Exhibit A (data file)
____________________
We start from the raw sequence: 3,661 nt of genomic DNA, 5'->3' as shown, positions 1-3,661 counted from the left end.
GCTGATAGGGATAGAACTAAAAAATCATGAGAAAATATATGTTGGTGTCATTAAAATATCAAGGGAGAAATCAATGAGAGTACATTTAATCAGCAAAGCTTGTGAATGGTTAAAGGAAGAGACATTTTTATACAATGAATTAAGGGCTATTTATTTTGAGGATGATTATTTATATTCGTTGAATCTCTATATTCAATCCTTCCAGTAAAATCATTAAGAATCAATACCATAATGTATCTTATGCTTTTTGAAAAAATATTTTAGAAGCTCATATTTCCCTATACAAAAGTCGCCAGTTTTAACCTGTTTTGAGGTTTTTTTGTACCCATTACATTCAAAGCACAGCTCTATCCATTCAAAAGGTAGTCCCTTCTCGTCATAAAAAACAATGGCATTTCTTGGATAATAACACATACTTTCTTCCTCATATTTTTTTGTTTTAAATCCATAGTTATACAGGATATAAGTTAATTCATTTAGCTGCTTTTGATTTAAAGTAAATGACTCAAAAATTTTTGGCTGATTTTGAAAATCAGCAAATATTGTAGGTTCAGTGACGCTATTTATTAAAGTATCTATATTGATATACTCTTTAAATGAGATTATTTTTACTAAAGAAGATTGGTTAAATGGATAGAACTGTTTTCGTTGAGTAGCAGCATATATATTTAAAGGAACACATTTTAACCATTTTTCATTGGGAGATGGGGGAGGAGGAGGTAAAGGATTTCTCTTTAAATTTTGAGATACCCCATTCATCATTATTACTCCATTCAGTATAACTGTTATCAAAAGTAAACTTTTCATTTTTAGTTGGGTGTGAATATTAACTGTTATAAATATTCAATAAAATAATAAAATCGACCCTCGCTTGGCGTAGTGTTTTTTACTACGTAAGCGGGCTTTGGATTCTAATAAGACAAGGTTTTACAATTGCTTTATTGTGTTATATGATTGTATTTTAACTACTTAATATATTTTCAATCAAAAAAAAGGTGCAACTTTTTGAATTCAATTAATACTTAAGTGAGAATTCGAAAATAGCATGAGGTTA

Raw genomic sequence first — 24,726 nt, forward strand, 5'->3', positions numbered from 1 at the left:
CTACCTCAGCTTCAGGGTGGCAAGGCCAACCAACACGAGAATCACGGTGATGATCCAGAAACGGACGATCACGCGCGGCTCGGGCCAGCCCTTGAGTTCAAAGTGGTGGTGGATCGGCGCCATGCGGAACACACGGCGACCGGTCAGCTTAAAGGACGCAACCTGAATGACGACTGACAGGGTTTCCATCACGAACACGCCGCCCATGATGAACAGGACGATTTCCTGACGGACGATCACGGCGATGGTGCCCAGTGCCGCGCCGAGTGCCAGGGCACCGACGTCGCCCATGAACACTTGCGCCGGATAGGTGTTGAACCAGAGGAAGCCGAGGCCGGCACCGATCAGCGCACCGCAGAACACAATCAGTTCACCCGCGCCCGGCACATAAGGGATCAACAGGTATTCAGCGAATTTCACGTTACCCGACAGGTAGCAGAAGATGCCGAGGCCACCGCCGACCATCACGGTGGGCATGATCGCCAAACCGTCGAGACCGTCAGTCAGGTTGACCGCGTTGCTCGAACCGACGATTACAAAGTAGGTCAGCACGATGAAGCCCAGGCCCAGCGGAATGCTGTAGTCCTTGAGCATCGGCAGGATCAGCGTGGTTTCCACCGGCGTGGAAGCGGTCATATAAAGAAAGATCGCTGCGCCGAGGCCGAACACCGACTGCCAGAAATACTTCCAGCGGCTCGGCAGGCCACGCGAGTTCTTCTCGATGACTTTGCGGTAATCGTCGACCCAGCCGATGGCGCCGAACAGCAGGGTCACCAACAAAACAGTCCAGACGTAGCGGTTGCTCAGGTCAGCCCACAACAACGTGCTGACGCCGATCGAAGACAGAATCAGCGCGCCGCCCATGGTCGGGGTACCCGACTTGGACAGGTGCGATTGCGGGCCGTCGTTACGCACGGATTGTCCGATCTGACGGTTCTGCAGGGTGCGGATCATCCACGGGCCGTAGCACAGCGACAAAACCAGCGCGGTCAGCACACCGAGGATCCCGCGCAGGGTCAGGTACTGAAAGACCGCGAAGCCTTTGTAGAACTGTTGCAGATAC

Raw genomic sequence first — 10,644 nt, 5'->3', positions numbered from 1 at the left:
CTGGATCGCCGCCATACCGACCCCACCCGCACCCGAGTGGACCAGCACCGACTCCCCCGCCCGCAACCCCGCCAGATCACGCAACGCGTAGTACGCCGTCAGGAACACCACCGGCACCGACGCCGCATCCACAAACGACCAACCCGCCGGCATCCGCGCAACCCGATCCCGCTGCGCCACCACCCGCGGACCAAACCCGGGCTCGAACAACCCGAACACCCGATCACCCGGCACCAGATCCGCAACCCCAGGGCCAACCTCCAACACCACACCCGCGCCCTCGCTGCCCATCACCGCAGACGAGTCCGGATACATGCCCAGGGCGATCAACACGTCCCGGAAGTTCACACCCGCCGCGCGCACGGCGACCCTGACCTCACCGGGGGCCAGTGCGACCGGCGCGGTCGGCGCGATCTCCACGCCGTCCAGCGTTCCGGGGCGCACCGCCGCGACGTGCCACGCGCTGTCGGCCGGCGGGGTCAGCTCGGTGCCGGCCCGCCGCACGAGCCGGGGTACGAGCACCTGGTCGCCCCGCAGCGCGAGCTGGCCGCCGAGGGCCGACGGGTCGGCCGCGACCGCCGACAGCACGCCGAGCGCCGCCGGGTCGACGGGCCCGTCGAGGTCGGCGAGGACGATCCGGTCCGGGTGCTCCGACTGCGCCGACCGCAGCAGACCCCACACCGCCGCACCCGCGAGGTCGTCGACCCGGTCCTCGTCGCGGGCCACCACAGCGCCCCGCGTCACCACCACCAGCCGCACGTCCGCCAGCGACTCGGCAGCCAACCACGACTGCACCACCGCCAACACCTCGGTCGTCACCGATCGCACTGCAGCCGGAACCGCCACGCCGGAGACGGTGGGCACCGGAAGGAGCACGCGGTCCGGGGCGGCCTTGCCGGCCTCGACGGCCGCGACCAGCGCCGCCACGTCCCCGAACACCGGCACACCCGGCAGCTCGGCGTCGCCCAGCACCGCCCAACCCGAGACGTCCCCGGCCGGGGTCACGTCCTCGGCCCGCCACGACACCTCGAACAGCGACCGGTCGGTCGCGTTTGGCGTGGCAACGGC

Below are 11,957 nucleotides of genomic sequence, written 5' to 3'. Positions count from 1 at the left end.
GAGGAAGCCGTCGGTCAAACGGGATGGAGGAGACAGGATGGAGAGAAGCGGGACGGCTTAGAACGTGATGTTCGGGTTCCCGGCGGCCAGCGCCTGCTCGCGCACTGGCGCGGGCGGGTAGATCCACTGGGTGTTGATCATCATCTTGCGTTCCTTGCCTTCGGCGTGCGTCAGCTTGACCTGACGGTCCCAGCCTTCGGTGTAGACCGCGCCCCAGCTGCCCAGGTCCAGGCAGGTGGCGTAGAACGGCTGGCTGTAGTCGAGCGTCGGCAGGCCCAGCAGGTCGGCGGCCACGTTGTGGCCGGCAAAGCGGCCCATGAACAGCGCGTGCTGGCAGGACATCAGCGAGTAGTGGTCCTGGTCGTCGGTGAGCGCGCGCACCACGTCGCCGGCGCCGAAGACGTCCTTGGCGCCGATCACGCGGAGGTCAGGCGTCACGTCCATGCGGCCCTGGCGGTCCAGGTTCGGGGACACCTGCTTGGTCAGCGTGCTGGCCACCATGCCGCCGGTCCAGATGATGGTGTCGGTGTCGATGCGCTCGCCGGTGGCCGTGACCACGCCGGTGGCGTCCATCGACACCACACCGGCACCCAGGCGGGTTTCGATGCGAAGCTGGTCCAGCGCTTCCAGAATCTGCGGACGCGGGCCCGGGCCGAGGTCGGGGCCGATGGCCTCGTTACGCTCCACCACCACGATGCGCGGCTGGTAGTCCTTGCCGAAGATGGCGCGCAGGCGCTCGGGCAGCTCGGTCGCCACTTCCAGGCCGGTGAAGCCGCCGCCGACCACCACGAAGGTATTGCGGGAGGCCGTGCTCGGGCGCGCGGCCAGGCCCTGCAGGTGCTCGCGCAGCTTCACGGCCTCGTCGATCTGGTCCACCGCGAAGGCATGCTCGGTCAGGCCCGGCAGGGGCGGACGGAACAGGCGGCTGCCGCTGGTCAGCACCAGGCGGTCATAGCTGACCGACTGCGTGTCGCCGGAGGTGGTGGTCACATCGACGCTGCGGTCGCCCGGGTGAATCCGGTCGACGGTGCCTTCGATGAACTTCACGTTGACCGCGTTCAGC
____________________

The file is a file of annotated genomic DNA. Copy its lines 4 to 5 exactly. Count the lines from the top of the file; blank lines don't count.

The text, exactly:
CTACCTCAGCTTCAGGGTGGCAAGGCCAACCAACACGAGAATCACGGTGATGATCCAGAAACGGACGATCACGCGCGGCTCGGGCCAGCCCTTGAGTTCAAAGTGGTGGTGGATCGGCGCCATGCGGAACACACGGCGACCGGTCAGCTTAAAGGACGCAACCTGAATGACGACTGACAGGGTTTCCATCACGAACACGCCGCCCATGATGAACAGGACGATTTCCTGACGGACGATCACGGCGATGGTGCCCAGTGCCGCGCCGAGTGCCAGGGCACCGACGTCGCCCATGAACACTTGCGCCGGATAGGTGTTGAACCAGAGGAAGCCGAGGCCGGCACCGATCAGCGCACCGCAGAACACAATCAGTTCACCCGCGCCCGGCACATAAGGGATCAACAGGTATTCAGCGAATTTCACGTTACCCGACAGGTAGCAGAAGATGCCGAGGCCACCGCCGACCATCACGGTGGGCATGATCGCCAAACCGTCGAGACCGTCAGTCAGGTTGACCGCGTTGCTCGAACCGACGATTACAAAGTAGGTCAGCACGATGAAGCCCAGGCCCAGCGGAATGCTGTAGTCCTTGAGCATCGGCAGGATCAGCGTGGTTTCCACCGGCGTGGAAGCGGTCATATAAAGAAAGATCGCTGCGCCGAGGCCGAACACCGACTGCCAGAAATACTTCCAGCGGCTCGGCAGGCCACGCGAGTTCTTCTCGATGACTTTGCGGTAATCGTCGACCCAGCCGATGGCGCCGAACAGCAGGGTCACCAACAAAACAGTCCAGACGTAGCGGTTGCTCAGGTCAGCCCACAACAACGTGCTGACGCCGATCGAAGACAGAATCAGCGCGCCGCCCATGGTCGGGGTACCCGACTTGGACAGGTGCGATTGCGGGCCGTCGTTACGCACGGATTGTCCGATCTGACGGTTCTGCAGGGTGCGGATCATCCACGGGCCGTAGCACAGCGACAAAACCAGCGCGGTCAGCACACCGAGGATCCCGCGCAGGGTCAGGTACTGAAAGACCGCGAAGCCTTTGTAGAACTGTTGCAGATAC

Raw genomic sequence first — 10,644 nt, 5'->3', positions numbered from 1 at the left: